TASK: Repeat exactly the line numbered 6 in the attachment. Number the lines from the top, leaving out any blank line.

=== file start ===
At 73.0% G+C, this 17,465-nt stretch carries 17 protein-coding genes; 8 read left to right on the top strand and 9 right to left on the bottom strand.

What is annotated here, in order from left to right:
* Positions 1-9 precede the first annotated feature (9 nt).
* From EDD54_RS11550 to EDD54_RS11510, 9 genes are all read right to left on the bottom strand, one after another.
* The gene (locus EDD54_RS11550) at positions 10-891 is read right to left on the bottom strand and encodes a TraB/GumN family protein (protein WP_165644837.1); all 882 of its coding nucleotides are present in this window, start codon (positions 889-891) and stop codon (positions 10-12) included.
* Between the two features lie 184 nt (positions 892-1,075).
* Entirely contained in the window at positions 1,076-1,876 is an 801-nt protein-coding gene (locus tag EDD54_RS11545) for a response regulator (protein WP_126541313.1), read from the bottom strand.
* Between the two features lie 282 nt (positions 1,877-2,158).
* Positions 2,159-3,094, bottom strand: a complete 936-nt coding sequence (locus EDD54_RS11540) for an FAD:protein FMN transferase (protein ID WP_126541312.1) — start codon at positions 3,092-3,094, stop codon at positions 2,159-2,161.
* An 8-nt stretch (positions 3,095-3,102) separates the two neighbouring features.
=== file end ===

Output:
* Between the two features lie 184 nt (positions 892-1,075).